American Culture: Native American Glass Gem Corn

Wednesday, October 6, 2021

 


I couldn’t believe my eyes when I first saw an image of glass gem corn. It’s a rainbow-colored heirloom corn with a jewel appearance, and it’s stunning!

This ancestral variety of corn was rediscovered in 2012 by an Oklahoma farmer named Carl “White Eagle” Barnes, who was half Cherokee. In a quest to connect with his Cherokee roots, he found seeds that matched up with traditional corns that had been lost to various Native tribes, and he began growing the older, traditional varieties. (The Native American culture places great importance on seeds, planting ceremonies, harvesting, and honoring seeds.)

Barnes isolated different types of corn and replanted those from particularly colorful cobs. A mix of Cherokee, Osage, and Pawnee varieties produced the first multicolored rainbow cobs. 

Carl Barnes, who died in 2016, made it possible for many Native tribes to recover and reunite with their sacred seeds, which helped in the reclaiming of their cultural and spiritual identities. 

Hard Copy

Wednesday, September 8, 2021

 

In this age of computers, smart phones, and tablets, it’s easier and more efficient to retain files, documents, receipts, even books, in their digital forms. Quite a space saver! In the tech world, those are referred to as soft copies.

So what do you call something printed on paper? A hard copy, of course. Hard copies don’t require an electronic interface, like computers or mobiles phones, to read and display because they are a printed version on paper of data held in a computer. A hard copy is also known as a printout

Ex: I prefer email receipts but today I needed a “hard copy” for a rebate request. 

Throw at / throw to

Wednesday, August 11, 2021

 



“Life is a great big canvas; throw all the paint you can at it.” 

This quote from entertainer Danny Kaye inspires, in addition to being a perfect example of the phrasal verb “throw at.”

Another phrasal verb “throw to” may seem similar to “throw at” but it is not: 

"Throw at" means to throw something with the intention of hitting something. You throw to hit a target.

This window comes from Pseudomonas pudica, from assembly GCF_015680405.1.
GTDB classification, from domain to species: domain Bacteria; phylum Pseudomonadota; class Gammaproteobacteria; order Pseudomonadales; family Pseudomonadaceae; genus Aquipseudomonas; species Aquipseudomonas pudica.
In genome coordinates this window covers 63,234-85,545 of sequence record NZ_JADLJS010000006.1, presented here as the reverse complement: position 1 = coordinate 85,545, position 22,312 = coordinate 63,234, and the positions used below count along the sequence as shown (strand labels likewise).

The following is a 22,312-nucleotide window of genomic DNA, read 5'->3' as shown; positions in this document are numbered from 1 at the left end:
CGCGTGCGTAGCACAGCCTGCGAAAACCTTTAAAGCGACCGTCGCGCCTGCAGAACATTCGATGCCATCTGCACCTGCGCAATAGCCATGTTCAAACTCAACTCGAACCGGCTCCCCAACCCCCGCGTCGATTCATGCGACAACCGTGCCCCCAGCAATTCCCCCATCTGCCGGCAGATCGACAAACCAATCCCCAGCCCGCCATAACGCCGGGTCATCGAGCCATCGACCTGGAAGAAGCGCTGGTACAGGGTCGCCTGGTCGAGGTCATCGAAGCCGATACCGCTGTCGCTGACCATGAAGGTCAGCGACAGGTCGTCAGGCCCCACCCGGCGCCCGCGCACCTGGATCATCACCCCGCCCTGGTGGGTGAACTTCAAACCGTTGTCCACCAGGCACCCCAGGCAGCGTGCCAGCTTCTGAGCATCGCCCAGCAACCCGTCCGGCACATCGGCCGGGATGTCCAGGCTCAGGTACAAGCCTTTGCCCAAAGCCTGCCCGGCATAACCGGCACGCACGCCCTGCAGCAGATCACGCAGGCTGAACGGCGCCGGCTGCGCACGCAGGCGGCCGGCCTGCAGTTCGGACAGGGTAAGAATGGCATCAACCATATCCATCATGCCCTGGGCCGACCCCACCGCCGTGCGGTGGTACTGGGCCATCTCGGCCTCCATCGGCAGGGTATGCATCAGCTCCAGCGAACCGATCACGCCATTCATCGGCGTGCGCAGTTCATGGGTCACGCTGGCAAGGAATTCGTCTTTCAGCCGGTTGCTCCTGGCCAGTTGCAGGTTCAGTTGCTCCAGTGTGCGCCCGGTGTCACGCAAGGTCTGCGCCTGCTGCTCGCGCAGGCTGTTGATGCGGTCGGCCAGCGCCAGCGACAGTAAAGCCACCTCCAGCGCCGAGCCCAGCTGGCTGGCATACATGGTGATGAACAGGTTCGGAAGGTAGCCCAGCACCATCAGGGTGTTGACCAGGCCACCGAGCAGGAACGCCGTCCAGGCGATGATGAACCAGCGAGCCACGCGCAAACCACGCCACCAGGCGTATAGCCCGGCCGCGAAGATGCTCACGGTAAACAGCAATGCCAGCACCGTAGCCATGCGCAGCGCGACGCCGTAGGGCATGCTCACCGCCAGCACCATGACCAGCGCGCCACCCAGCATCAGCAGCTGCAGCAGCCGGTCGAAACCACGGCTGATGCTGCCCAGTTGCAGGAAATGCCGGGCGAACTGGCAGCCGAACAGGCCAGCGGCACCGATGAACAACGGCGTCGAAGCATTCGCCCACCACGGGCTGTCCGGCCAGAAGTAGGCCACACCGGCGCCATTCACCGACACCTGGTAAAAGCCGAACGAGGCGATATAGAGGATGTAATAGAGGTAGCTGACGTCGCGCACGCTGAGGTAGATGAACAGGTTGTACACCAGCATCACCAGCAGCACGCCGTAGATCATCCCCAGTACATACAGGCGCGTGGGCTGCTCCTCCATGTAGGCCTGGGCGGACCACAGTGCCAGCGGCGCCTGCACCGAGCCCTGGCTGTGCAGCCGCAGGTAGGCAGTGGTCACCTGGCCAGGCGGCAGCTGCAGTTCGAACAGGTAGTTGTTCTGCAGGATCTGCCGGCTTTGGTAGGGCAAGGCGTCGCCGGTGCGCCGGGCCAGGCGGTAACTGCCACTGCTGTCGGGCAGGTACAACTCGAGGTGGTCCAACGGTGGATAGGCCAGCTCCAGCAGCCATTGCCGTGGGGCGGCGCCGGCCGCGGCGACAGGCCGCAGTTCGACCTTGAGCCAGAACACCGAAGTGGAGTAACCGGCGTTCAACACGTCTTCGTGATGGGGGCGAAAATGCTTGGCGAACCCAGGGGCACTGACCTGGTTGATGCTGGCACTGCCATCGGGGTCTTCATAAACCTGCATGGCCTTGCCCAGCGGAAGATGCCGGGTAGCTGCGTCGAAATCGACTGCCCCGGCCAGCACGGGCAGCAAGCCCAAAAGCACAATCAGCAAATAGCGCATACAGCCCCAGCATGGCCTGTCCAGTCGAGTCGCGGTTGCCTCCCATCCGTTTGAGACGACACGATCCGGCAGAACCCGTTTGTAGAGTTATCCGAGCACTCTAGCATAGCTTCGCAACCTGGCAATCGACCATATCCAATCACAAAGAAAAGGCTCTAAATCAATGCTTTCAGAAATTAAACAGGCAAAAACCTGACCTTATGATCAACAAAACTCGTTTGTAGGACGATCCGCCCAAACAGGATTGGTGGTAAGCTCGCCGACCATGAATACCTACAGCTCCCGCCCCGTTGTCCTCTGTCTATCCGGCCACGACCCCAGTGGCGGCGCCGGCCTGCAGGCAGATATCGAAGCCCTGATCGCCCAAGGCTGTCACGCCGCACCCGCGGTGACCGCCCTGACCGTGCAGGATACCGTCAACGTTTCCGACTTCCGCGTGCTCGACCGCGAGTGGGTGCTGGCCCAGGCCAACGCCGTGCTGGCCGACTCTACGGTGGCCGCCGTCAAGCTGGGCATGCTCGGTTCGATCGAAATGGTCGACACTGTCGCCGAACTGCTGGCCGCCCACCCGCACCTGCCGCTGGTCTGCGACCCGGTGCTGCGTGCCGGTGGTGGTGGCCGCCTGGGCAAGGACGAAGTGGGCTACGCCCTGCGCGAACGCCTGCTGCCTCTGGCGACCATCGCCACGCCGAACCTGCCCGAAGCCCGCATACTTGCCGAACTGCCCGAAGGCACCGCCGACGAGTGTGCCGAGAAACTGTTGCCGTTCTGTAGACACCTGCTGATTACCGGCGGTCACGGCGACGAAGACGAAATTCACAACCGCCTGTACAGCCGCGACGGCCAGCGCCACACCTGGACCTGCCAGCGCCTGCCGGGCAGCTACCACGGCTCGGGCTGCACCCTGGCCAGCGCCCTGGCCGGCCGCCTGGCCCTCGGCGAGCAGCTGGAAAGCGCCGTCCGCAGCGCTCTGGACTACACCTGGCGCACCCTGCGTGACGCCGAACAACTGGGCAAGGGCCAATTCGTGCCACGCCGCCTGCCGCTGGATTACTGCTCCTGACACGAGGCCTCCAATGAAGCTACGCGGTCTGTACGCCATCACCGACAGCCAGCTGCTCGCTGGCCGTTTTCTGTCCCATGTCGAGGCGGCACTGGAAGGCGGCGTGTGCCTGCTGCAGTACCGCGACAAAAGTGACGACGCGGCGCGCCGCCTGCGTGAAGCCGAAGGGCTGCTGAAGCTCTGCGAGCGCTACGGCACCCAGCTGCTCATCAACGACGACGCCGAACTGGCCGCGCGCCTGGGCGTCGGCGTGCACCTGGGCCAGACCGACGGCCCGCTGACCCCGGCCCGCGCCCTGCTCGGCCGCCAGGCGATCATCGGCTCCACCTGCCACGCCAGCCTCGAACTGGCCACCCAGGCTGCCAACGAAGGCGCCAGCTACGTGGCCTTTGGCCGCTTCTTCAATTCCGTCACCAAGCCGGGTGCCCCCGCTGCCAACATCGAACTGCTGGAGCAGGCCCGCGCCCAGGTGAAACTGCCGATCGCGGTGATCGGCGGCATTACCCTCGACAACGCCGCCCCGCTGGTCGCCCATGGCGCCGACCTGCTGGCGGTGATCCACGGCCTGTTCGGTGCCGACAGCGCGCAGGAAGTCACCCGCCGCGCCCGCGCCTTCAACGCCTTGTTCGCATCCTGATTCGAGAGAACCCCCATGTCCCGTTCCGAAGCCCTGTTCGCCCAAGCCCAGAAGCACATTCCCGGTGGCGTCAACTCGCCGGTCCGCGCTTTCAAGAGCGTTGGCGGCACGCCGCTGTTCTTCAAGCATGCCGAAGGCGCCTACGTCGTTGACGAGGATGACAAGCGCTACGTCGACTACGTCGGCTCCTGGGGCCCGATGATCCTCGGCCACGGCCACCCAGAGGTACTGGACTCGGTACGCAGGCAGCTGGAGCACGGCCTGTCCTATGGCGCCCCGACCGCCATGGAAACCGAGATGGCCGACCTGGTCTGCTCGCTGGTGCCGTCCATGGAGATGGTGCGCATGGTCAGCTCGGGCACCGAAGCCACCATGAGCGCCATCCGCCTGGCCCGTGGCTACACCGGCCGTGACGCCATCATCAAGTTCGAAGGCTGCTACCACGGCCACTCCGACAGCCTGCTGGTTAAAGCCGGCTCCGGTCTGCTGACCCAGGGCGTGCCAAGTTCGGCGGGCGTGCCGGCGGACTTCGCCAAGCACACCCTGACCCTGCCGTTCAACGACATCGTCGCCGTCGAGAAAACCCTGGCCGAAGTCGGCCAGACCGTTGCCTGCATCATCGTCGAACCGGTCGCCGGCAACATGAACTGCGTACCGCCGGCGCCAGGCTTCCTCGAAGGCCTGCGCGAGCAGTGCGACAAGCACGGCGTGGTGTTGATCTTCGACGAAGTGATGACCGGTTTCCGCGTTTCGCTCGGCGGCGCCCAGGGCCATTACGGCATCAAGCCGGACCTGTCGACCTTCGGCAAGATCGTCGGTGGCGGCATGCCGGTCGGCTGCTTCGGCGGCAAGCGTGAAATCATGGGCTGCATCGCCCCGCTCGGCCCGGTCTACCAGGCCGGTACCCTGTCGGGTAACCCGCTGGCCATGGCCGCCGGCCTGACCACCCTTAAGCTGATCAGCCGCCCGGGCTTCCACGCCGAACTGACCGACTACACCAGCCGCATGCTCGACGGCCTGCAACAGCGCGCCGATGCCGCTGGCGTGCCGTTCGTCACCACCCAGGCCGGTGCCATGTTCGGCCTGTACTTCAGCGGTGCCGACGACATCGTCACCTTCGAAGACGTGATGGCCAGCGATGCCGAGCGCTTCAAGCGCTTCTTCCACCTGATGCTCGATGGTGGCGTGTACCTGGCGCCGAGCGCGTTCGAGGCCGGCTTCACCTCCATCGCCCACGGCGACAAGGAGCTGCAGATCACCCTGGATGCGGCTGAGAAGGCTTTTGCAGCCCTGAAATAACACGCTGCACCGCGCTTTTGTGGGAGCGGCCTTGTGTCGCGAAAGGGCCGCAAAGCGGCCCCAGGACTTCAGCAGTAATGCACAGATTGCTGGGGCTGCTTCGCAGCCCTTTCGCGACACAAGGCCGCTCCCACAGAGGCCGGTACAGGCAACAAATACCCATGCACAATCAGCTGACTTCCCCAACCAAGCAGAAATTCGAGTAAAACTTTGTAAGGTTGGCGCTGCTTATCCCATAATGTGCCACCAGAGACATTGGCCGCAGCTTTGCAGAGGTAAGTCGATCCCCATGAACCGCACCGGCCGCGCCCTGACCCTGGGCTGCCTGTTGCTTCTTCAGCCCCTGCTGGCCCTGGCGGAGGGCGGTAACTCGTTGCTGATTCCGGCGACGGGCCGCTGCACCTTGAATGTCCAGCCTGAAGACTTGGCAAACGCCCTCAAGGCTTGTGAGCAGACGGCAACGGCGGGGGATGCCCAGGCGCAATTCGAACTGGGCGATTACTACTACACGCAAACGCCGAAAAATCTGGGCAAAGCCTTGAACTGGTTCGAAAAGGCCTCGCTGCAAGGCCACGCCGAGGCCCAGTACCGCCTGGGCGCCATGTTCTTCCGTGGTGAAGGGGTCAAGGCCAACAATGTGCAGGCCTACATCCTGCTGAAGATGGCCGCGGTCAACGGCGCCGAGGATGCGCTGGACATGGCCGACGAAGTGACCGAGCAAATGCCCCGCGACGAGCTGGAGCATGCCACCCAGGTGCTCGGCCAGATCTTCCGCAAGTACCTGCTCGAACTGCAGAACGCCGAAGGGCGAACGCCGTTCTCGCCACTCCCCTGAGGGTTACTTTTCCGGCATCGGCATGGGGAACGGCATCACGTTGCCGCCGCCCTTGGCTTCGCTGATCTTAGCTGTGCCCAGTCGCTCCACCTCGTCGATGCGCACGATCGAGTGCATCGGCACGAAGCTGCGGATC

Ex: 

  • Giannis Antetokounmpo threw the ball at the basket. 
  • After a snowfall, children have fun throwing snowballs at each other. 

When “throwing to,” you give something to someone by tossing or hurling it. If I throw something to you, you're probably expecting it. 

Ex: 

  • Margaret prefers that Frank hand her the car keys instead of throwing them to her from across the room. 
  • Aaron Rogers threw the football to one of his receivers. 

Use the correct preposition for "throw at" and "throw to" and be a better English speaker. 

American Culture: Shotgun Houses

Friday, July 16, 2021

 


Does the name “shotgun house” scare you? Fear not, because a shotgun house is a typical small Southern style home of New Orleans, and it’s charming and cute. Even though tiny homes are a big trend now, shotgun houses could be considered the original tiny home because they were very popular in the late 1800s.

Shotgun houses are tiny but long, with one room leading into the next without hallways. This style of home is affordable and particularly well-suited for hot climates because all of the doors line up and, when open, a refreshing breeze flows through the entire house. 

Why is it called a shotgun house? Perhaps it’s because of the architectural design, where rooms are connected without hallways so a bullet fired from the front door could pass through the house without hitting anything and exit through the back door. Other evidence suggests that this name actually derives from the word “shogon.” In West Africa, “shogon” means “God’s House.”


Say NO to "ain’t"

Sunday, June 20, 2021

“If it ain’t broke, don’t fix it” is a popular expression that means don’t try to change something that is working well.  It has the word ain’t in it. “If it isn’t broken, don’t fix it” is the corrected version of this sentence. 

Ain’t is often heard in music, movies, TV, and in conversations (two famous song examples are “Ain’t Too Proud To Beg” by The Temptations, and “Ain’t No Sunshine” by Bill Withers), but there is much disagreement on its use in the English language.